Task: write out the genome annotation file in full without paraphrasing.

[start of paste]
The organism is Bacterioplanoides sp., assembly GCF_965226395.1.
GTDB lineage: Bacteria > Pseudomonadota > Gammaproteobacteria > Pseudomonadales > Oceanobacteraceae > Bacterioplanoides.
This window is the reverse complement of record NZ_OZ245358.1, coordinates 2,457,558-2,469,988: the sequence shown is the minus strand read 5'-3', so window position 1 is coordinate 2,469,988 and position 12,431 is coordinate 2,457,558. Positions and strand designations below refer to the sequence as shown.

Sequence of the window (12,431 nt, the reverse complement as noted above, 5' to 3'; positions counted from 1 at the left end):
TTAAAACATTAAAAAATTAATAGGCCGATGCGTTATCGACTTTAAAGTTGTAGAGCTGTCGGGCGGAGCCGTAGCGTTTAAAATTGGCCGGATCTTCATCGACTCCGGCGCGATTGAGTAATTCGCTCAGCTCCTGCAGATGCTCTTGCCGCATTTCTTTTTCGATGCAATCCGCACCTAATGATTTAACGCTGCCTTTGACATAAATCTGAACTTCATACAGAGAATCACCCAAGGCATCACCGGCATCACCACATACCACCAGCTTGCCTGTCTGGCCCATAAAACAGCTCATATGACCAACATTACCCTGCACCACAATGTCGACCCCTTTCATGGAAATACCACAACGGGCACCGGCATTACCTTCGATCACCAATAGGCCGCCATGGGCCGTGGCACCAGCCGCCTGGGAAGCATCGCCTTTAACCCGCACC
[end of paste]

The organism is Bacterioplanoides sp., assembly GCF_965226395.1.
GTDB lineage: Bacteria > Pseudomonadota > Gammaproteobacteria > Pseudomonadales > Oceanobacteraceae > Bacterioplanoides.
This window is the reverse complement of record NZ_OZ245358.1, coordinates 2,457,558-2,469,988: the sequence shown is the minus strand read 5'-3', so window position 1 is coordinate 2,469,988 and position 12,431 is coordinate 2,457,558. Positions and strand designations below refer to the sequence as shown.

Sequence of the window (12,431 nt, the reverse complement as noted above, 5' to 3'; positions counted from 1 at the left end):
TTAAAACATTAAAAAATTAATAGGCCGATGCGTTATCGACTTTAAAGTTGTAGAGCTGTCGGGCGGAGCCGTAGCGTTTAAAATTGGCCGGATCTTCATCGACTCCGGCGCGATTGAGTAATTCGCTCAGCTCCTGCAGATGCTCTTGCCGCATTTCTTTTTCGATGCAATCCGCACCTAATGATTTAACGCTGCCTTTGACATAAATCTGAACTTCATACAGAGAATCACCCAAGGCATCACCGGCATCACCACATACCACCAGCTTGCCTGTCTGGCCCATAAAACAGCTCATATGACCAACATTACCCTGCACCACAATGTCGACCCCTTTCATGGAAATACCACAACGGGCACCGGCATTACCTTCGATCACCAATAGGCCGCCATGGGCCGTGGCACCAGCCGCCTGGGAAGCATCGCCTTTAACCCGCACC